Your advice for girls getting into the entertainment industry.

I don’t know if I’m one to give advice. Take a self-defense course. I’m not saying that lightly. I am the mother of someone who will be 27 in October. So, I would say to every mother with a daughter, get them in a self-defense class. I wholeheartedly believe in that. You want them to be able to protect themselves in a (dangerous) situation. We’re nearing the 4-year anniversary of Ronan Farrow’s The New Yorker story of what happened with Harvey Weinstein in our industry, and we saw it before with Bill Cosby. Sexual harassment is a huge, huge issue and has been in the past. I think men, especially now, are changing their behavior. A lot of men would say “it was the time.” This has changed, where younger men are more respectful, we hope. There are laws in place now; California has worked with equal rights advocates in San Francisco to pass legislation where it’s illegal to do that in work situations where you will be held accountable. 

Do you think that there’s a trickle-down effect from the entertainment industry into other industries?

A lot of people think this is just about male-bashing men. If you’re thinking of it that way, then you’re guilty of that kind of behavior. But if you’re saying “Wow, yeah, I participated in some shady behavior and am changing that now.” That’s what I always believed in. We talk about redemption and forgiveness and learning how to change that behavior. Now we’re learning how to treat women with respect. We have to find a way for men to know that no, it is not okay to intimidate somebody because you want to f* them. A vulnerable new person who really needs the job and is in a position where they have to be flirty to get the job. And if they don’t do that, their lives will be destroyed. I made the choice not to do that and I was lucky to get out of there where I did not get in a dangerous rape situation like many of my friends had happened to them. And it still didn’t matter. Their lives and careers were still destroyed afterward.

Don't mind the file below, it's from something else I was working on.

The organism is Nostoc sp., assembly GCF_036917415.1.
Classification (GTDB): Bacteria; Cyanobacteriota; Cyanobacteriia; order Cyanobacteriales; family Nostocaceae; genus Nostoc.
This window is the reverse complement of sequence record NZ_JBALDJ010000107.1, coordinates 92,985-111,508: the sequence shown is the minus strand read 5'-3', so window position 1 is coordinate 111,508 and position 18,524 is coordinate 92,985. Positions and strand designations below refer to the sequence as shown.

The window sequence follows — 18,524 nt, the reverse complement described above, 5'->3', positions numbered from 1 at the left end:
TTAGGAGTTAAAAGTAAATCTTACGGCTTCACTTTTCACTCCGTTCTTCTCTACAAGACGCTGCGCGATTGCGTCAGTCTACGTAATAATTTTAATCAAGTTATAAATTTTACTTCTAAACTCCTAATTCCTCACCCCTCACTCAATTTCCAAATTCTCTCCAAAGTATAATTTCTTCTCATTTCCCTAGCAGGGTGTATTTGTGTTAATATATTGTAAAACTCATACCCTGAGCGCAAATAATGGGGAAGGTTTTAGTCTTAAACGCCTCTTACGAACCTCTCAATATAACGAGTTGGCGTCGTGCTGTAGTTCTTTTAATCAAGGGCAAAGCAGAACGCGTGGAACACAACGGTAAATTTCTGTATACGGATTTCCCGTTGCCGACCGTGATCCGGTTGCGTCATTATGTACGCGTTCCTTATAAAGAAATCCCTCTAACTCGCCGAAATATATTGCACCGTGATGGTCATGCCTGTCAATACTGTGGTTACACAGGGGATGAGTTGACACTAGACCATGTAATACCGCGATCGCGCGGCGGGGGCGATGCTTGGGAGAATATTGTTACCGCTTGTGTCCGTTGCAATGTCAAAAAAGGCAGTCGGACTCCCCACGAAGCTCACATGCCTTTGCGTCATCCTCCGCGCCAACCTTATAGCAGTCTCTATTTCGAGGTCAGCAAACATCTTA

How can we encourage more young girls to pursue creative jobs like writing, directing and producing films and television? 

I know a lot of young girls who have been sexually assaulted and I always feel like turning your pain into art works. It’s always been the message. Some people are not ready to go there or talk about it. But even if they write and don’t show it to anybody, it’s for themselves, or they share it with one other person, those moments are really important. In some way freedom for trauma victims. I just know that those are the stories that I’m interested in. There are so many stories out there that need to be told and need to be heard and seen. Creativity is a magical force. And if you have the ability to tap into that, especially when people write what they know, it can be transferred and put out there in ways that affect other people’s lives. 

Your daughter Zoë is multi-talented, she is a creative spirit actor, model, artist, fine artist, poet, writer. What have you taught her about following her passion?